Get a daily digest of the most important stories affecting your hometown with Axios Des Moines

Please enter a valid email.

Please enter a valid email.

Subscription failed
Thank you for subscribing!

Want a daily digest of the top Twin Cities news?

Get a daily digest of the most important stories affecting your hometown with Axios Twin Cities

Please enter a valid email.

Please enter a valid email.

Subscription failed
Thank you for subscribing!

Want a daily digest of the top Tampa Bay news?

Get a daily digest of the most important stories affecting your hometown with Axios Tampa Bay

Please enter a valid email.

Please enter a valid email.

Subscription failed
Thank you for subscribing!

Want a daily digest of the top Charlotte news?

Get a daily digest of the most important stories affecting your hometown with Axios Charlotte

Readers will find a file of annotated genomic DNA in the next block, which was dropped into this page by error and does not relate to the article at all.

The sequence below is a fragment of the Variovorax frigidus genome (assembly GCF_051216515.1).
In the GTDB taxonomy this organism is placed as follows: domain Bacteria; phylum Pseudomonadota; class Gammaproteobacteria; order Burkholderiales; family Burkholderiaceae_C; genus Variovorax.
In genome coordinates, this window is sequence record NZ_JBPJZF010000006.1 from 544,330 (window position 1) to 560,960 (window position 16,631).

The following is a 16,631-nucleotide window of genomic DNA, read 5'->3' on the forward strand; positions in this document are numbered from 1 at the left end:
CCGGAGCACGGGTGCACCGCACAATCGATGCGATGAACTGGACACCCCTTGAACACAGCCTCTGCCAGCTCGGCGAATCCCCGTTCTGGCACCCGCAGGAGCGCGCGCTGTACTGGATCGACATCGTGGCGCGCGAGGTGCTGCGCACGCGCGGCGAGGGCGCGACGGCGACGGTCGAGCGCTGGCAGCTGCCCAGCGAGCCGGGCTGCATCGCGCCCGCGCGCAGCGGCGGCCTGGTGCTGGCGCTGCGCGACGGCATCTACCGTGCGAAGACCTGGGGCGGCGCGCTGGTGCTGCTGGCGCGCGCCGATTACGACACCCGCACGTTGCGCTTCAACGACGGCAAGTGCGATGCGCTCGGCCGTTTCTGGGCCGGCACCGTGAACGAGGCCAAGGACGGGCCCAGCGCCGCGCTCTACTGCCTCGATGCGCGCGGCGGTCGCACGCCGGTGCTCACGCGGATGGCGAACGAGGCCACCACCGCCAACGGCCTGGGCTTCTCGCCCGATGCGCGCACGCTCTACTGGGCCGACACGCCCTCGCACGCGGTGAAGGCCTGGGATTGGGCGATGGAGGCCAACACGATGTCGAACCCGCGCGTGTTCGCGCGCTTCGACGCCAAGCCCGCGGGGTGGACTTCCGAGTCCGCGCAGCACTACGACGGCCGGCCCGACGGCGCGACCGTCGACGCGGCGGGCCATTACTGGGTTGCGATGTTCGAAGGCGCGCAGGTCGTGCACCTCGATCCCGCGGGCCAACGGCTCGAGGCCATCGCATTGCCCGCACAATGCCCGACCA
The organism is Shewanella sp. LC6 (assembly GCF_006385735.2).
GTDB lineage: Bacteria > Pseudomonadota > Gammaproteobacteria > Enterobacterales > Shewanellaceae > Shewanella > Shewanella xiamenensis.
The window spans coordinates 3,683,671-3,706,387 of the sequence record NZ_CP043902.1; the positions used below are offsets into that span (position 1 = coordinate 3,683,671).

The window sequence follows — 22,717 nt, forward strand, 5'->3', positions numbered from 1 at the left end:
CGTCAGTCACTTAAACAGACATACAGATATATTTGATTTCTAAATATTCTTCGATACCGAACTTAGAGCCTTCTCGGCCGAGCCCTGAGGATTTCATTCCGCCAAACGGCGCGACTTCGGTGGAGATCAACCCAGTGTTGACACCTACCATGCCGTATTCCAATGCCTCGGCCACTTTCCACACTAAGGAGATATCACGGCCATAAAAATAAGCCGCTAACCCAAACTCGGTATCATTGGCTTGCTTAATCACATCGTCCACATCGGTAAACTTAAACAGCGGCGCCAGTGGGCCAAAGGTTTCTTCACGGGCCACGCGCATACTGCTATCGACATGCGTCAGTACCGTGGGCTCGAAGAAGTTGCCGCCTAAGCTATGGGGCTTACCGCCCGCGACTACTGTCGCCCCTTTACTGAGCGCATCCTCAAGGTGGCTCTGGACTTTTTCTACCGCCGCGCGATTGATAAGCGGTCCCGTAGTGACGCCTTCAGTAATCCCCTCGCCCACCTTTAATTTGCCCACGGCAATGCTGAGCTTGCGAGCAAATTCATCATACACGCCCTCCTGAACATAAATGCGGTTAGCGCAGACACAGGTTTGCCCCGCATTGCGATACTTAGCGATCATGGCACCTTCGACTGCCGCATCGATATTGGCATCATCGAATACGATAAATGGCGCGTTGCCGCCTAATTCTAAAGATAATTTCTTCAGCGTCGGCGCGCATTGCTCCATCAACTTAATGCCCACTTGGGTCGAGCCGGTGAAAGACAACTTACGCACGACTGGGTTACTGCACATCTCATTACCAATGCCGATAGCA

Please enter a valid email.

Please enter a valid email.

Subscription failed
Thank you for subscribing!

Please enter a valid email.

Please enter a valid email.

Subscription failed
Thank you for subscribing!

Sen. Martin Heinrich (D-N.M.) at a hearing on Feb. 23 in Washington, D.C. Photo: Jim Watson-Pool/Getty Images

Sen. Martin Heinrich (D-N.M.) and Rep. Darren Soto (D-Fla.) announced Tuesday they would introduce legislation to start the motions for Puerto Rico statehood.

Why it matters: More than 52% of Puerto Ricans voted last November in favor of statehood, three years after Hurricane Maria struck and caused one of the worst natural disasters in the island's recorded history. It exposed Puerto Rico's vulnerable position as a U.S. territory and its lack of resources to battle poverty.

  • The 3.2 million Americans in Puerto Rico lack full voting representation in Congress and cannot vote for president.
  • Statehood proponents say the federal government treats Puerto Rico unequally and doesn't adequately fund programs to combat poverty and promote economic development.